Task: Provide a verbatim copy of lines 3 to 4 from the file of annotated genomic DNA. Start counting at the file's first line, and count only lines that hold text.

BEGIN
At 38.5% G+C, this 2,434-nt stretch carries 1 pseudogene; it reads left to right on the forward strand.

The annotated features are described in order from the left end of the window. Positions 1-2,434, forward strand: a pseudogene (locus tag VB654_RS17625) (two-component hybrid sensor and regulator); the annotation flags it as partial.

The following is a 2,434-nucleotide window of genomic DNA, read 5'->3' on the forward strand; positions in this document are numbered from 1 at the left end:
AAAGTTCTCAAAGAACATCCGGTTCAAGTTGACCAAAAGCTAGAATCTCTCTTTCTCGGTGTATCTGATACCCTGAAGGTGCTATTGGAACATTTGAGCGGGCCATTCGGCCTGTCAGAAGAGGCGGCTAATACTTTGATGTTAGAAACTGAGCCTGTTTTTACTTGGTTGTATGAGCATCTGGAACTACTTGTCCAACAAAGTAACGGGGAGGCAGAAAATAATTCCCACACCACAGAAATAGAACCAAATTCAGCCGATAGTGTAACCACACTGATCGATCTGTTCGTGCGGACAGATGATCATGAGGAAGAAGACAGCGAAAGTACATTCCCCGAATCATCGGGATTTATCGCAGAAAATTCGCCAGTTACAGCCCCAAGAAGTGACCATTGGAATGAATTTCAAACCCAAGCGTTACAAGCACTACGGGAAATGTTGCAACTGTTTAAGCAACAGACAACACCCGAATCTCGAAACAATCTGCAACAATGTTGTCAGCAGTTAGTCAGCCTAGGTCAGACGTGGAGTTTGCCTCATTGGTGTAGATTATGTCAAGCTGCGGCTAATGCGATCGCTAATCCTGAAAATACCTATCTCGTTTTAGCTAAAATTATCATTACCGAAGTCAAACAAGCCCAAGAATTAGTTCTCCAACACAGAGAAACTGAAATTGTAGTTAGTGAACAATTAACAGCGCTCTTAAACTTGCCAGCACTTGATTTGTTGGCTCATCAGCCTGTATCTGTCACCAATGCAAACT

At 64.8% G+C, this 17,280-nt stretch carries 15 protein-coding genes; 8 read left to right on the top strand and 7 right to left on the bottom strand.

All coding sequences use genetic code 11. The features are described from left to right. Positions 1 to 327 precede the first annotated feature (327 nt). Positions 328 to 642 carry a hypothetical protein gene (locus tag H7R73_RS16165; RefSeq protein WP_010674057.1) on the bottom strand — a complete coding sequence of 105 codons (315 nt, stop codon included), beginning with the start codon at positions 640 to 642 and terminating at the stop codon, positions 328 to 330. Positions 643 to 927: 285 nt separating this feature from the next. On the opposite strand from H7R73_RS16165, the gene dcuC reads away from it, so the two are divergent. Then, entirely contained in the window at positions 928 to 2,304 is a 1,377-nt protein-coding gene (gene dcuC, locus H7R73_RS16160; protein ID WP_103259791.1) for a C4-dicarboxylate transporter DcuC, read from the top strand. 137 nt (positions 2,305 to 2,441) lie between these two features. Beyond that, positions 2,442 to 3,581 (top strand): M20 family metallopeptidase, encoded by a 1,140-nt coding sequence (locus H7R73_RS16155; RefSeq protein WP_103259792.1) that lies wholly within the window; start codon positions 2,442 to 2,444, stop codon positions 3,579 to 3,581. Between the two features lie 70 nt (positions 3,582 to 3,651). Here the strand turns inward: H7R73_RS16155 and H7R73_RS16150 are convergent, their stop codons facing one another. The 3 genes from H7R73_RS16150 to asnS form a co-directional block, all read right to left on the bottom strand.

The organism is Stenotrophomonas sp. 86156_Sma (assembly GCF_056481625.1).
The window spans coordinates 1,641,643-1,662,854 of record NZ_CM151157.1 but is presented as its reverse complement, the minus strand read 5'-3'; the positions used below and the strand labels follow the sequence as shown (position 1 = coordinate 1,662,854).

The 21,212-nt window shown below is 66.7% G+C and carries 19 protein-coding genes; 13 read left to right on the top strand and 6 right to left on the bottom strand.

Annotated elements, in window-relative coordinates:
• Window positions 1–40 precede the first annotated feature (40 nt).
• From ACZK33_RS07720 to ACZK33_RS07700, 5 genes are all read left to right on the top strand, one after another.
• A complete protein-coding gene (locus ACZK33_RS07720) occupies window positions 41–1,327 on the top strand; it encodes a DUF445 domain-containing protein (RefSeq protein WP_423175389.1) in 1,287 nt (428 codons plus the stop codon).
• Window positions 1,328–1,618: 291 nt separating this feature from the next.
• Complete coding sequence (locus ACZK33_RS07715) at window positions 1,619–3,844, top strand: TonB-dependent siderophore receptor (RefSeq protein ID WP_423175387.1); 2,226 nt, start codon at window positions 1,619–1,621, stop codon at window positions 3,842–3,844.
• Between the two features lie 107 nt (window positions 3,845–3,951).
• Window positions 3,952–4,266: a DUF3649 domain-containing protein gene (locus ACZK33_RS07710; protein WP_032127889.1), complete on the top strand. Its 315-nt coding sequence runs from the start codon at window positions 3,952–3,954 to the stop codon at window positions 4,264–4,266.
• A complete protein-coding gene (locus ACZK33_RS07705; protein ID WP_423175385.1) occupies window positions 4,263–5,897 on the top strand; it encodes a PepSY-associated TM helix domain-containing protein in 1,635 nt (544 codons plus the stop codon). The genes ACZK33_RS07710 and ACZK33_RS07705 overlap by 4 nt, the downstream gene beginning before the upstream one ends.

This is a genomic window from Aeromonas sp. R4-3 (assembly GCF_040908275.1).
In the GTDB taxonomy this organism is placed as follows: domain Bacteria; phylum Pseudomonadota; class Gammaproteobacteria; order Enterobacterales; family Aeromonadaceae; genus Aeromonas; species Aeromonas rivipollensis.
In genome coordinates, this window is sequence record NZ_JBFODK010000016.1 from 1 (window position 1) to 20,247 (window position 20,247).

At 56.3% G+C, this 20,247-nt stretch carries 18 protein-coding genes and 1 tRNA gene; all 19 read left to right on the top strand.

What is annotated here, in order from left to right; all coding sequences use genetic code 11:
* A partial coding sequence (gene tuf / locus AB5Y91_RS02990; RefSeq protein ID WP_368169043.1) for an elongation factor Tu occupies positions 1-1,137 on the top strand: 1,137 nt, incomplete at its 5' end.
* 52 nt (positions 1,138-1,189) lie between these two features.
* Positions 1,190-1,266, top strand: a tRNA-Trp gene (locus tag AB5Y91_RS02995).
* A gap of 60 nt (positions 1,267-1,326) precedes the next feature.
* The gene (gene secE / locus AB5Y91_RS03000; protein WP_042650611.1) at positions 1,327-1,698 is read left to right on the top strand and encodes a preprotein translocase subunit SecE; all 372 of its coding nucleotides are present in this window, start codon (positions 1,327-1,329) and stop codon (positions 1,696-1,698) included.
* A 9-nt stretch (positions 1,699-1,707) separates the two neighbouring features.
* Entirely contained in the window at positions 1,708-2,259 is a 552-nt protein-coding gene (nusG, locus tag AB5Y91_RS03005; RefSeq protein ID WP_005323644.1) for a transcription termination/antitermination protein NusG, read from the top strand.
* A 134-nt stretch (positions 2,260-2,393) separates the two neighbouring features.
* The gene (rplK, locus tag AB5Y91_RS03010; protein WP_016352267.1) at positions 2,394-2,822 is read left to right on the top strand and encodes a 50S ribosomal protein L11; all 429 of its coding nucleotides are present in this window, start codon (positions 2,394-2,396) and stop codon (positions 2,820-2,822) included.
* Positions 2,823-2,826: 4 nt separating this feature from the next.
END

The following is a 2,434-nucleotide window of genomic DNA, read 5'->3' on the forward strand; positions in this document are numbered from 1 at the left end:
AAAGTTCTCAAAGAACATCCGGTTCAAGTTGACCAAAAGCTAGAATCTCTCTTTCTCGGTGTATCTGATACCCTGAAGGTGCTATTGGAACATTTGAGCGGGCCATTCGGCCTGTCAGAAGAGGCGGCTAATACTTTGATGTTAGAAACTGAGCCTGTTTTTACTTGGTTGTATGAGCATCTGGAACTACTTGTCCAACAAAGTAACGGGGAGGCAGAAAATAATTCCCACACCACAGAAATAGAACCAAATTCAGCCGATAGTGTAACCACACTGATCGATCTGTTCGTGCGGACAGATGATCATGAGGAAGAAGACAGCGAAAGTACATTCCCCGAATCATCGGGATTTATCGCAGAAAATTCGCCAGTTACAGCCCCAAGAAGTGACCATTGGAATGAATTTCAAACCCAAGCGTTACAAGCACTACGGGAAATGTTGCAACTGTTTAAGCAACAGACAACACCCGAATCTCGAAACAATCTGCAACAATGTTGTCAGCAGTTAGTCAGCCTAGGTCAGACGTGGAGTTTGCCTCATTGGTGTAGATTATGTCAAGCTGCGGCTAATGCGATCGCTAATCCTGAAAATACCTATCTCGTTTTAGCTAAAATTATCATTACCGAAGTCAAACAAGCCCAAGAATTAGTTCTCCAACACAGAGAAACTGAAATTGTAGTTAGTGAACAATTAACAGCGCTCTTAAACTTGCCAGCACTTGATTTGTTGGCTCATCAGCCTGTATCTGTCACCAATGCAAACT